In a proper criminal justice system there should be reasonable rules of due process, standards of evidence, safeguards to protect the criminally accused from unjust retaliation, and punishments which fit the crimes of those who are duly convicted, but the point is that criminals (or those convicted of initiatory violence) forfeit at least some of their right to be left alone by coercion.  Only peaceful adult citizens have the full right to be left alone by coercion within their private spheres of activity.  In general, the role of government in such a system is limited in scope to protecting the persons and properties of peaceful citizens from being violated by the initiation of the use of coercion by criminals.

In other words, in the laissez-faire republic, the government would (ideally) assiduously stomp down on criminals and criminal activity, but leave peaceful folks alone as much as possible.  That is the essence of laissez faire.  A consequence of such a policy is maximum individual freedom for developing one's potentialities and benefiting from others in a division-of-labor economy.

However, when government is permitted to go beyond this basic function of protecting the rights to life, liberty, and property of peaceful citizens from crime, it necessarily becomes destructive of that proper purpose and instead violates the rights of those it is supposed to protect from violation.  If government goes beyond that proper role and instead seeks to "plan the economy" or "organize society" or run peoples' lives or regulate their businesses or bail out troubled companies or industries or otherwise interfere with market prices or confiscates the profits, interest income, or dividends earned by entrepreneurs, savers, and investors, it necessarily violates its own reason for existence by violating the rights of peaceful people.  No majority vote or claim of divine authority can magically turn what is wrong for ordinary criminals to do into something right and just for government officers to do.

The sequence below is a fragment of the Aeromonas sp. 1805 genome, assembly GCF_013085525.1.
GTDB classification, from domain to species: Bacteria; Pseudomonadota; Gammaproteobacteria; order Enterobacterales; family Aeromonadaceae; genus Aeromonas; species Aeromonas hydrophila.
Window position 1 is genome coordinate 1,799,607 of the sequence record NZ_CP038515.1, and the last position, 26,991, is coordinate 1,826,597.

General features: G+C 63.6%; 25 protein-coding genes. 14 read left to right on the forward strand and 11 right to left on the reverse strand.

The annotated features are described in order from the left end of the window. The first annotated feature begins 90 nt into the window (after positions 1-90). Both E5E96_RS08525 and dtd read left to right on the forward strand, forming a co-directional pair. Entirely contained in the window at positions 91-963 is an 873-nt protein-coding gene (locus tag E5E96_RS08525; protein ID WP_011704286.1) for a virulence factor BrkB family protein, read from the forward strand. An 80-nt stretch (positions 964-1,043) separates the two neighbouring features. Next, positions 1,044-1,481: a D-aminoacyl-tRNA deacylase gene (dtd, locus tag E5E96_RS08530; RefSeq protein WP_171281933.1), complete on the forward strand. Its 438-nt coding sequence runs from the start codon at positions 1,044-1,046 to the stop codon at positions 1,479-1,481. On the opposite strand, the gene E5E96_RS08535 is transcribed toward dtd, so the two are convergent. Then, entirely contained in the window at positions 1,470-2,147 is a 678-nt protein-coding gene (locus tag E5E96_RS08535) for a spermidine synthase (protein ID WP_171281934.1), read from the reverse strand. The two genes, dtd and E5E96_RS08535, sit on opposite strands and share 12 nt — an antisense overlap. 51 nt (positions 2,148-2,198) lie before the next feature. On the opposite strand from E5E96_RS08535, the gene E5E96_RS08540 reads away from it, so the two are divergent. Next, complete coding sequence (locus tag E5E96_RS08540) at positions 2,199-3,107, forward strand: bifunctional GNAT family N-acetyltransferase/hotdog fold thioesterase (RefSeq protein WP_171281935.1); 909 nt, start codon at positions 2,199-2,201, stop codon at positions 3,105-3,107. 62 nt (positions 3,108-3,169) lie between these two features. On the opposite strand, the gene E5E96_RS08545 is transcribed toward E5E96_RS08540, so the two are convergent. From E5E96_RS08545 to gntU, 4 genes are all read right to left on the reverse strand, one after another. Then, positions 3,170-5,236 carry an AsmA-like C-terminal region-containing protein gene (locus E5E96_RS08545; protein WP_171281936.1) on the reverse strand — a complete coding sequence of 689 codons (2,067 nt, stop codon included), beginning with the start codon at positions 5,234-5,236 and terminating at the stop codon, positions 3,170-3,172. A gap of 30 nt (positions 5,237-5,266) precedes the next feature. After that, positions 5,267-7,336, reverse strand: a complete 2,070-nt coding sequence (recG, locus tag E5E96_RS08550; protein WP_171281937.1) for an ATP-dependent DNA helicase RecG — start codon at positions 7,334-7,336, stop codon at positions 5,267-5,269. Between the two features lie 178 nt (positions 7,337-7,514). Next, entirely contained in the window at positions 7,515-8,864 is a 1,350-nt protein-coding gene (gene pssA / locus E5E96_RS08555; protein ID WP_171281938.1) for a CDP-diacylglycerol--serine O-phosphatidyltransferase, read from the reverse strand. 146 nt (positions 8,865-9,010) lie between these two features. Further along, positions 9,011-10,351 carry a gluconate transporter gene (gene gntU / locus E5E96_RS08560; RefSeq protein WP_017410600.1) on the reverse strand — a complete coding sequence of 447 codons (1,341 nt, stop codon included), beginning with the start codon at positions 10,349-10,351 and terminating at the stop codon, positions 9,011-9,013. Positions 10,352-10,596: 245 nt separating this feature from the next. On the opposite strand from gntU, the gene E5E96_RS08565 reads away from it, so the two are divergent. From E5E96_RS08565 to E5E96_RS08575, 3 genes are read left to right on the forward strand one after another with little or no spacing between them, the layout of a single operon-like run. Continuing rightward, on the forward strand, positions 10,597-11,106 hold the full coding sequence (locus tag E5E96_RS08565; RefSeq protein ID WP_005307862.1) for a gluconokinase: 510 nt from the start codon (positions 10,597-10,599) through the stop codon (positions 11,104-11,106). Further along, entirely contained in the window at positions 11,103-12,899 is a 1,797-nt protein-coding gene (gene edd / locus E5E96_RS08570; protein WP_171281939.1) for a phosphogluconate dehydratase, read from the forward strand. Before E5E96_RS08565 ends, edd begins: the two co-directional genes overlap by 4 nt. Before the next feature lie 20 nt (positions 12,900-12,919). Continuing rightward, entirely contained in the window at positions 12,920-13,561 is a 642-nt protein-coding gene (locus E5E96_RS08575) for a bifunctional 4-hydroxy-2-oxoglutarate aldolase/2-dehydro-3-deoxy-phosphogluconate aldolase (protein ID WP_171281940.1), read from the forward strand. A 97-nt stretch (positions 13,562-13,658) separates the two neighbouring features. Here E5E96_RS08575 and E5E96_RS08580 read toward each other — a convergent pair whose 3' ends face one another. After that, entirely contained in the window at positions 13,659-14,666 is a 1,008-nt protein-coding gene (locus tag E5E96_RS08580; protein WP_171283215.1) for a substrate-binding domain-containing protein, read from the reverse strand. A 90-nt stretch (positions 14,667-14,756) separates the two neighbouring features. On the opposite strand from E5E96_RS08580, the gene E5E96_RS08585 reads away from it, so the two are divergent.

Ultimately, for libertarians, the issue is not so much "big government" versus "small government" as such but rather the scope of government authority or what kind of government is the ideal to strive toward:  a republic limited constitutionally by a policy of laissez faire based on the principle of individual rights of person, liberty, and property -- or a tyrannical state of unlimited scope operated by somebody's whim (minority or majority). A government of laws or a whimarchal tyranny.